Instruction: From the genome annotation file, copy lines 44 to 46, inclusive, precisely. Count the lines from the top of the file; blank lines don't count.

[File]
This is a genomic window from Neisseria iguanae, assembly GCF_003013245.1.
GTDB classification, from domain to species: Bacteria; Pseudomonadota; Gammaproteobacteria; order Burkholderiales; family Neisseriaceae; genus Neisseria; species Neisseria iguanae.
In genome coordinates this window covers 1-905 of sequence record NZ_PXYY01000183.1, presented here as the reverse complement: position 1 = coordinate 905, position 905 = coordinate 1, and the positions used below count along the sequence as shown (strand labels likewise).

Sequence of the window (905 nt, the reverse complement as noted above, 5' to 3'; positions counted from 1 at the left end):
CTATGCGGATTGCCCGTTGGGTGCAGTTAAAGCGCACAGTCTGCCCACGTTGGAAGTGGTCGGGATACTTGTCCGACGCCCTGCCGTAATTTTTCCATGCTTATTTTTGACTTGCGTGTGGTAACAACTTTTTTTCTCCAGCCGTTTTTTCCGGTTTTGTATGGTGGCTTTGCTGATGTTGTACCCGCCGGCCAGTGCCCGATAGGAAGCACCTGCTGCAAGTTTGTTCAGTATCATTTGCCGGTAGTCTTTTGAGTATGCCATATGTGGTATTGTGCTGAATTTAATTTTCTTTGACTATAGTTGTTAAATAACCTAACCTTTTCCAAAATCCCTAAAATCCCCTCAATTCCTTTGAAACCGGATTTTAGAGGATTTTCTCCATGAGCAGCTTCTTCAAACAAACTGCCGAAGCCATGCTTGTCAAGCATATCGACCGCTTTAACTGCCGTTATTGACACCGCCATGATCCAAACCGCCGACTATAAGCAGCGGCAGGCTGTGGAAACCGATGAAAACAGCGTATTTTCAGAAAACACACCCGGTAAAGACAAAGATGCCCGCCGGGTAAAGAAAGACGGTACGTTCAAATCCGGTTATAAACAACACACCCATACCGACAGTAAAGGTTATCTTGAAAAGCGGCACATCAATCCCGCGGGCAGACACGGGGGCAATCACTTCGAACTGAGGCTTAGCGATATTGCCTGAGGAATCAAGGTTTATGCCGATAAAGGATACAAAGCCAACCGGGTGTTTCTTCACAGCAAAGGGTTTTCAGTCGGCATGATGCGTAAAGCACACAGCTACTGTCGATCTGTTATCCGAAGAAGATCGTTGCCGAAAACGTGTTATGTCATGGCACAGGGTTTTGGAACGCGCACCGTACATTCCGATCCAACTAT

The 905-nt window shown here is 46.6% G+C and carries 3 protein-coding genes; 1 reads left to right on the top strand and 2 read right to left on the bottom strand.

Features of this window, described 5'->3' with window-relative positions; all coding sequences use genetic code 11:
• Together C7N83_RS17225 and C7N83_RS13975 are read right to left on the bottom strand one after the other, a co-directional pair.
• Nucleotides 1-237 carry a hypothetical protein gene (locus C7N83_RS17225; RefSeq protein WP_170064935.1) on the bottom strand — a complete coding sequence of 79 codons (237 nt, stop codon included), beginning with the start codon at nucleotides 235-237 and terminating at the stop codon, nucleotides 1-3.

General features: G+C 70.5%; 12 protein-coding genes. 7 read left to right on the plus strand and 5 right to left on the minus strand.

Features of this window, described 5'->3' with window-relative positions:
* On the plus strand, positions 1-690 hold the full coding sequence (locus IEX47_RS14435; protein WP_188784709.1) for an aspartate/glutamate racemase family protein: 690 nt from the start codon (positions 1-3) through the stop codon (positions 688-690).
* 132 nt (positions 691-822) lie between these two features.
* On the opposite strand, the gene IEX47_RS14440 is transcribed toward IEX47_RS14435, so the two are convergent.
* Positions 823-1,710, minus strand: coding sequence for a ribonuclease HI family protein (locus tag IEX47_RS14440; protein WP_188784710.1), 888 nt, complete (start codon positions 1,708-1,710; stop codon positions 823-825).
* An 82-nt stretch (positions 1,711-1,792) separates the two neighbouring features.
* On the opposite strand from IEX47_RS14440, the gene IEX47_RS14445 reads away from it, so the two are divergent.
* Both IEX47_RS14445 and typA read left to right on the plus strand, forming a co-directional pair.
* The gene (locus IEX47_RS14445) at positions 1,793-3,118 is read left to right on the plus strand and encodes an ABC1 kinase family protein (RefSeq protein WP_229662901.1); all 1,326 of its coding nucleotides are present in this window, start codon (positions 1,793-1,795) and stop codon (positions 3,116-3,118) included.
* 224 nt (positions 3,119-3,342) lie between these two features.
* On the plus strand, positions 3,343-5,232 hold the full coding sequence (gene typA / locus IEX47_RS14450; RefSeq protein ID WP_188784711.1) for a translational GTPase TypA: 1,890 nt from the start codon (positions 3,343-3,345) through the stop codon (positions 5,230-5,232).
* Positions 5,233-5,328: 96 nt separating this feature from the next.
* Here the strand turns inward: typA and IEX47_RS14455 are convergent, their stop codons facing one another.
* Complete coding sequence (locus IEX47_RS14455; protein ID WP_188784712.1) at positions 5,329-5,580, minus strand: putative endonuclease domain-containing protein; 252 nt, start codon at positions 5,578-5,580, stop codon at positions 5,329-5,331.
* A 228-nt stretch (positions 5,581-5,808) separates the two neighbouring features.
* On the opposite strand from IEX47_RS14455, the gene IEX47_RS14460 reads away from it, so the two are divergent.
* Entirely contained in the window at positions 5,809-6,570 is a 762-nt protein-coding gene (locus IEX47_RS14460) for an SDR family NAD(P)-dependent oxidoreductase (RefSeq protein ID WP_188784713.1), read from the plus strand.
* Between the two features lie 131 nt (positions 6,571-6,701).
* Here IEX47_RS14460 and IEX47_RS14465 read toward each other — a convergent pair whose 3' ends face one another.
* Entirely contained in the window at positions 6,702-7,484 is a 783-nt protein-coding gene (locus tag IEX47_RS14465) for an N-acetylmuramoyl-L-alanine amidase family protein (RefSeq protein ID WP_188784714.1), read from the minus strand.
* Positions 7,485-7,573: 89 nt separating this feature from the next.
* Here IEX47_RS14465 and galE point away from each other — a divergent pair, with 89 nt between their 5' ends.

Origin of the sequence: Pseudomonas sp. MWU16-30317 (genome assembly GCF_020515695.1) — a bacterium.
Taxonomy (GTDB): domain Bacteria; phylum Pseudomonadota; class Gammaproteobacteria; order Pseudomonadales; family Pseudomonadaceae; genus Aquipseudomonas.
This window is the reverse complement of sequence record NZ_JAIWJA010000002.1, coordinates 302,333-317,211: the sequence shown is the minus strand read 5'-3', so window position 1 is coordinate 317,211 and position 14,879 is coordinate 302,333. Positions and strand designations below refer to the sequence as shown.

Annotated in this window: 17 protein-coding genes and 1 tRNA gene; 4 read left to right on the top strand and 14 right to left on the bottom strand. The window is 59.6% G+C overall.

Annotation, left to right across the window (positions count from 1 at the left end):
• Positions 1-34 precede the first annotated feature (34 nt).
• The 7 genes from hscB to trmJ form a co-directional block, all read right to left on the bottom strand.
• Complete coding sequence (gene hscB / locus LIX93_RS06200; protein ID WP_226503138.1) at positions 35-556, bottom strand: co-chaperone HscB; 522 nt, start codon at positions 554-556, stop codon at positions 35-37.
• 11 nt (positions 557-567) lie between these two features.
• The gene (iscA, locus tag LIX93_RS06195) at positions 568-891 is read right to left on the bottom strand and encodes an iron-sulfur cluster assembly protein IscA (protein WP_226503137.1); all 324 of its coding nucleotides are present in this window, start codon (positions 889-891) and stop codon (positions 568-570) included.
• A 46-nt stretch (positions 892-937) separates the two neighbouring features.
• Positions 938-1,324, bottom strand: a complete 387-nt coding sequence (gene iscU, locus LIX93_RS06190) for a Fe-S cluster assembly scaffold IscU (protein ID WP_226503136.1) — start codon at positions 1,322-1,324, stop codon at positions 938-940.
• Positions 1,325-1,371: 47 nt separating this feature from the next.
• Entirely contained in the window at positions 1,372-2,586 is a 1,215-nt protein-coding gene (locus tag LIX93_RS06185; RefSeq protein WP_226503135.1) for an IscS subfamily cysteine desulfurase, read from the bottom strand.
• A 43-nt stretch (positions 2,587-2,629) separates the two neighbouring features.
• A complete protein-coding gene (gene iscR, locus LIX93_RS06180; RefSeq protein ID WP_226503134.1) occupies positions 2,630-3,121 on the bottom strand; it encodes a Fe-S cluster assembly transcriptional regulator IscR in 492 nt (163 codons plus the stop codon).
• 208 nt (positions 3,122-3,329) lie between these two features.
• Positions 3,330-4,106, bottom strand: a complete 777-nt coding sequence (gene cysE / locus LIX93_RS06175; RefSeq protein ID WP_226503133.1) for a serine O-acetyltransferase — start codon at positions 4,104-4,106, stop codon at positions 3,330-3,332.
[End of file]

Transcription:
• Positions 938-1,324, bottom strand: a complete 387-nt coding sequence (gene iscU, locus LIX93_RS06190) for a Fe-S cluster assembly scaffold IscU (protein ID WP_226503136.1) — start codon at positions 1,322-1,324, stop codon at positions 938-940.
• Positions 1,325-1,371: 47 nt separating this feature from the next.
• Entirely contained in the window at positions 1,372-2,586 is a 1,215-nt protein-coding gene (locus tag LIX93_RS06185; RefSeq protein WP_226503135.1) for an IscS subfamily cysteine desulfurase, read from the bottom strand.